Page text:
Now the prediction...
BTork asks whether the Jazz can build their own star, or need to buy one:
Historically, the Jazz have never bought a Star like a Micheal Jordan or a Lebron James they have been content to find the diamonds in the rough to fill key needs at key moments.
I think that the Jazz should stick with Building, Gordon, Rudy and Derrick make a great foundation for a dynamic offense. Gordon is emerging as the Jazz leader, Rudy the Defensive General, and Derrick is the reliable 20 &10 player.
I think these players are the foundation for the future of the Utah Jazz and a great foundation to build upon.
And its_computers drops science, "mathmeckily":
in my mind, the Jazz were competitive from game 43 on, roughly half the season. fwiw, game 43 was the win in Milwaukee on 22 January. game 51 was the win against Sacramento on 7 February. the point is that the post all-star winning streak didn't surprise us as much as it did national writers, because we saw a sort of pre-streak materializing in the games leading up to the all-star break and the Kanter trade.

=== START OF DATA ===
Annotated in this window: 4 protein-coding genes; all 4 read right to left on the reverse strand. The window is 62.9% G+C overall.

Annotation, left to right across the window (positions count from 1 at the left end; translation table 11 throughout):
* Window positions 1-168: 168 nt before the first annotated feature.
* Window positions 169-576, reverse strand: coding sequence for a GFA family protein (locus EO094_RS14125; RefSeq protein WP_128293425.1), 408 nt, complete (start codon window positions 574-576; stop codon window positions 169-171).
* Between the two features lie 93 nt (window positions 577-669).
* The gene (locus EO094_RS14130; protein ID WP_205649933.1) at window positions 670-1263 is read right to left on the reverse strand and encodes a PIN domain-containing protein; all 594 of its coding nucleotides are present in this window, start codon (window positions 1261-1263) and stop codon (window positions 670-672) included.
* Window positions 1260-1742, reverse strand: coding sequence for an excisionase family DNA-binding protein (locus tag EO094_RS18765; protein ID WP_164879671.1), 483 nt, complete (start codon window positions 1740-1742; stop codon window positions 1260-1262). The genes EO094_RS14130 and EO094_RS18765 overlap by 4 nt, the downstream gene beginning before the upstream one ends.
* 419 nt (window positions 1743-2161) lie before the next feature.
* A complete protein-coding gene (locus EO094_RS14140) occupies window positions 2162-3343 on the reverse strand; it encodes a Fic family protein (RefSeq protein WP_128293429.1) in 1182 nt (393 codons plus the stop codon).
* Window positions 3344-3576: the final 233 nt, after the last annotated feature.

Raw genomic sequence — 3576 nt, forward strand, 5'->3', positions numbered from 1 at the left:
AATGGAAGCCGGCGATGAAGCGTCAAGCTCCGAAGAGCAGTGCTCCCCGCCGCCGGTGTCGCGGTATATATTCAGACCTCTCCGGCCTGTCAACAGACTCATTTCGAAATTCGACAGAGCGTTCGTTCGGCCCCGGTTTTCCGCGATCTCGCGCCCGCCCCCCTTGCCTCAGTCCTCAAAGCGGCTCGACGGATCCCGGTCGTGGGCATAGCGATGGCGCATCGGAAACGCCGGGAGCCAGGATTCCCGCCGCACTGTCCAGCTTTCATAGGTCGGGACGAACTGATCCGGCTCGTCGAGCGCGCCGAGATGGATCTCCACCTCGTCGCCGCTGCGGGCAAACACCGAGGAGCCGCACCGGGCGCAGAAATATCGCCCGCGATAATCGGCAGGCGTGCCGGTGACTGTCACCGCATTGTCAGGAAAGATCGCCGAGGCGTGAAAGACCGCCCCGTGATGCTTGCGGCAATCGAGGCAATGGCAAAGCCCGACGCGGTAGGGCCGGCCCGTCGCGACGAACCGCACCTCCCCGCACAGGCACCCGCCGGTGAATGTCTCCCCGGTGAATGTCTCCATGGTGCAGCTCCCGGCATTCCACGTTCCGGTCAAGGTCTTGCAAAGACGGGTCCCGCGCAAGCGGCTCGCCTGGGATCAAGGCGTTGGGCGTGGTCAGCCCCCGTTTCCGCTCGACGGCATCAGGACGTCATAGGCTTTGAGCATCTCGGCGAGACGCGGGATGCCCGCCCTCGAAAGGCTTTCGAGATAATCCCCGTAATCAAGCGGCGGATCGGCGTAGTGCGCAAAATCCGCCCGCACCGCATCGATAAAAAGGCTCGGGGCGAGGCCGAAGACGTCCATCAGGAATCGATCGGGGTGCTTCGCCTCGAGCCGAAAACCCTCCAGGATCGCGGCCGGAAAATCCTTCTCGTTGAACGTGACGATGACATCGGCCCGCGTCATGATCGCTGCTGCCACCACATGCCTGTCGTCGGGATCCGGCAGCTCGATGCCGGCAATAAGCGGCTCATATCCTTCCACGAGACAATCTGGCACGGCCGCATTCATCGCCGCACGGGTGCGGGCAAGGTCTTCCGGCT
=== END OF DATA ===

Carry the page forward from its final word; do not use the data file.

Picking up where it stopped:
Lots of graphs in that one, so click through. Thanks, y'all!
Two quickies. First, behold Rudy Gobert and Ian Clark, tweeting in French:
Avoir une journée productive!— Ian Clark (@IanClark) April 21, 2015
C'est bien entraine toi fils. https://t.co/CFAvQXUGCe— rudy gobert (@rudygobert27) April 21, 2015
Twitter's Bing-powered translation tool presents these as: "Have a productive day!" and "It is well trained you son." I...don't speak French, but I get the gist. Feel free to provide a more accurate translation in the comments.
Hey, guess who figured out how to embed NBA videos? Turns out you just have to use the Facebook version. Anyway, here's Rodney Hood highlights:
2014-15 Season Highlights: Rodney HoodPosted by Utah Jazz on Tuesday, April 21, 2015